For adjuvant chemotherapy, we found that in younger patients, postoperative chemotherapy could benefit the GSII-Low group. The reason is that the sensitivity of tumors to chemotherapeutic drugs depends on the sensitivity of cancer cells to drugs, the functional status of patients’ organs, and the immune status of patients.42,43 First, cellular senescence increases chemoresistance, which makes elderly patients susceptible to chemoresistance. Second, compared with older patients, younger patients have fewer underlying organic diseases and are more likely to tolerate chemotherapy toxicity, which explains why chemotherapy is more likely to benefit younger patients.6,42,43 Finally, chemotherapy can enhance host antitumor immunity.44,45 Several studies have reported that chemotherapy-induced transient lymphopenia can activate homeostatic mechanisms and stimulate the production of more tumor-specific T lymphocytes, which are beneficial for maintaining immune cell homeostasis, increasing activity and improving immune function.46,47 This mechanism has also been well used in adoptive cell transfer (ACT) therapy.48,49 Therefore, the abovementioned mechanism may explain why chemotherapy can significantly benefit the GSII-Low group in younger patients. Furthermore, different treatment benefits can be shown in elderly patients by adjusting the chemotherapy regimen; for example, the dose-adjusted SOX regimen is safer and more feasible than the CS regimen.6 Hence, evaluating the sensitivity of different chemotherapy regimens in elderly patients using the GSII is the future direction of our research.

In clinical practice, the pTNM staging system can effectively predict the prognosis of GC patients. Since pTNM staging primarily represents the biological behavior of GC, it may not provide immunological information. Blood immunity supplements pTNM staging with more comprehensive prognostic information, which can accurately predict patient prognosis.50,51 We constructed nomograms based on the GSII and clinicopathological features of patients ≤60 and >60 years old, respectively, and found that the AUCs of the nomograms were higher than those of the pTNM stage. For patients ≤60 years old, the AUCs of the nomograms for predicting 3- and 5-year OS were 0.850 and 0.843, with sensitivities of 85.7% and 79.5% and specificities of 74.8% and 76.9%, respectively. For patients >60 years old, the AUCs of the nomograms to predict patient OS at 3 and 5 years were 0.812 and 0.781, with sensitivities of 77.0% and 67.9% and specificities of 76.7% and 79.2%, respectively. The C-indices of the nomograms for patients ≤60 and >60 years old were 0.815 and 0.735, respectively. Moreover, nomograms constructed from the GSII and clinicopathological features were well validated. Obviously, the nomogram constructed for the immune aging of GC patients can serve GC patients of different ages well and is worthy of clinical promotion and application.

As a retrospective study, there are some limitations. First, this study was a retrospective, single-center study, and although there was internal validation, further external validation is needed. Second, we collected peripheral immune information from patients before surgery, but the lymphocyte subset counts changed over time, and dynamic monitoring of these lymphocyte subsets may be more accurate. Finally, we did not assess the impact of genes of age-related pathways on immunity due to the lack of relevant medical records, which also requires multicenter, large-scale studies with more genetic signatures to validate our conclusions.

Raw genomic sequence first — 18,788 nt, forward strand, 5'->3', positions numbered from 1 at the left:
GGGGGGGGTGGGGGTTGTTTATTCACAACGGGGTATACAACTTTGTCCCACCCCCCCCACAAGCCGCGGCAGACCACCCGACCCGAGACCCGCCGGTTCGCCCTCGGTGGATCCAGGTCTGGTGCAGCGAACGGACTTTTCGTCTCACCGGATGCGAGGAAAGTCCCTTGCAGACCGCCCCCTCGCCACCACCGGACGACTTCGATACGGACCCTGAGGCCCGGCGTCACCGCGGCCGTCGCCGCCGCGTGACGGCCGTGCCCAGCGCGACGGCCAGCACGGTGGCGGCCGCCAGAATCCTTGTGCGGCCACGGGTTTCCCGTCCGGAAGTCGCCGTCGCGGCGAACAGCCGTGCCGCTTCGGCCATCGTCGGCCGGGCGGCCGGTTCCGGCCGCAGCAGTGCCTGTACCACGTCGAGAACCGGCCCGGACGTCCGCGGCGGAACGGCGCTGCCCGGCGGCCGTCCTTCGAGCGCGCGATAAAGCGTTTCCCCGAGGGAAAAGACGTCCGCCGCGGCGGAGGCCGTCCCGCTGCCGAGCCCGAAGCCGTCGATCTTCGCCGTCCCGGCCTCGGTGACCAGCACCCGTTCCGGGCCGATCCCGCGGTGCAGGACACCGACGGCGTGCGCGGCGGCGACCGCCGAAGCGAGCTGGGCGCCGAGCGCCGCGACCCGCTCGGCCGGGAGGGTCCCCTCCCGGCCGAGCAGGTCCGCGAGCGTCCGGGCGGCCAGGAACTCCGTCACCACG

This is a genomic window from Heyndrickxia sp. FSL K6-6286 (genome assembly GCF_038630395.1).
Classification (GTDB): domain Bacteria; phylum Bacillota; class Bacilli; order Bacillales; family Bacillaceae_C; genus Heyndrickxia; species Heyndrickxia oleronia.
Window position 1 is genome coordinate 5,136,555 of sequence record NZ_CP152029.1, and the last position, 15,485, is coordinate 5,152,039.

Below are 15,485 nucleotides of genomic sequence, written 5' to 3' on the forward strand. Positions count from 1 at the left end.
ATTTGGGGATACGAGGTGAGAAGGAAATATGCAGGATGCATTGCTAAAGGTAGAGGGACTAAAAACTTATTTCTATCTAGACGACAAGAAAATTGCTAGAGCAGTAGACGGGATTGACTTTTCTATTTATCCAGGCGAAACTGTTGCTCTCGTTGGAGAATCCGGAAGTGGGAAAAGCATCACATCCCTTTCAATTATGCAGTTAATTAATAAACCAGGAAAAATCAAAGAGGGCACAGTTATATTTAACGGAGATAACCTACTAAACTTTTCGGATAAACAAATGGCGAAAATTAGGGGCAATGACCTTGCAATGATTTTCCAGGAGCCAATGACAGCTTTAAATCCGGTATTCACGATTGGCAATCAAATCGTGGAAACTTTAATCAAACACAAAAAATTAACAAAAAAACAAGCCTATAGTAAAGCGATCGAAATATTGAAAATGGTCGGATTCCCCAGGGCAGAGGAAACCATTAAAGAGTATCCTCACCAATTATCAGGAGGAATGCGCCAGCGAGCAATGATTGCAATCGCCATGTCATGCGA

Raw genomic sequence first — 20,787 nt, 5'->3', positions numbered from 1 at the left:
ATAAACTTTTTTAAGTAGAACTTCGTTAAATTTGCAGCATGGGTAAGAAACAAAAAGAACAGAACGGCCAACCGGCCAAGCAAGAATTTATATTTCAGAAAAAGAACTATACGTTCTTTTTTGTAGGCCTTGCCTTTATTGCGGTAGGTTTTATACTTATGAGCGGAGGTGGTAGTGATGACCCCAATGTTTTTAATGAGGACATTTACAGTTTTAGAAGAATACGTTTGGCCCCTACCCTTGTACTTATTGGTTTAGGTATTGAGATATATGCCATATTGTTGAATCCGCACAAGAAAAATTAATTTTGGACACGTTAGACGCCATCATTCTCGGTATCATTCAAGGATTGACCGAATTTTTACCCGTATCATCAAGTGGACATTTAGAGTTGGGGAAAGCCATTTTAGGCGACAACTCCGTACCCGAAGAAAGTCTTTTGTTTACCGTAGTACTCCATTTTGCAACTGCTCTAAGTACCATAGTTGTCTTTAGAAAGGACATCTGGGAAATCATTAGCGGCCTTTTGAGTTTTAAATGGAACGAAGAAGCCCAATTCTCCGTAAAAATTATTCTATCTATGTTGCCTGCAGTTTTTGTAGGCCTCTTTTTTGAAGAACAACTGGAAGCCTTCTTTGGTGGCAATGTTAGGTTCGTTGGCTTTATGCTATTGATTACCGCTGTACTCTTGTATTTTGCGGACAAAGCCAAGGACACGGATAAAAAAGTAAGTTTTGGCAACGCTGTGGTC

Conclusion

GC patients may have a specific immune aging phenomenon that is not specific to every subtype of immune cells. We developed a new immune score for patients of different ages in response to this phenomenon. The GSII can be used as an effective biomarker to predict GC patients undergoing radical surgery, and a decrease in the GSII suggests a poor prognosis. Furthermore, the nomogram constructed by combining the GSII with the clinicopathological features of the patients provided additional prognostic value for the survival outcomes of GC patients of different ages.

Data Sharing Statement

Patient data were saved in the Gastric Cancer Information Management System v1.2 of Harbin Medical University Cancer Hospital (Copyright No. 2013SR087424, http:www.sgihmu.com).

Ethical Approval

All programs followed were according to the ethical standards of the Human Subjects Responsibility Committee (institutions and countries), as well as the 1964 Helsinki Declaration and subsequent editions. This research was approved by the Ethics Committee of the Harbin Medical University Cancer Hospital.

Institutional Review Board Statement

The study was approved by the Ethics Committee of the Affiliated Tumor Hospital of Harbin Medical University.

Informed Consent Statement

All study participants or their legal guardians provided informed written consent for personal and medical data collection prior to study enrollment.

Author Contributions

Hao Wang and Xin Yin designed and conceived the project together, and participated in the collection and assembly of data, data analysis and interpretation, and manuscript writing. Shenghan Lou, Tianyi Fang, Bangling Han, and Jialiang Gao participated in acquisition, analysis and interpretation of data. Yufei Wang, Daoxu Zhang, Xibo Wang, Zhanfei Lu, Junpeng Wu, Jiaqi Zhang, Yimin Wang, and Yao Zhang participated in patient information collection. Yingwei Xue participated in the design and supervision of research, and substantially revised or critically reviewed the article. All authors made a significant contribution to the work reported, whether that is in the conception, study design, execution, acquisition of data, analysis and interpretation, or in all these areas; took part in drafting, revising or critically reviewing the article, given final approval of the version to be published; have agreed on the journal to which the article has been submitted; and agree to be accountable for all aspects of the work.

Funding

Supported by the Nn10 Program of Harbin Medical University Cancer Hospital, China, No. Nn10 PY 2017-03.

Disclosure

All the authors have no conflicts of interest related to the manuscript.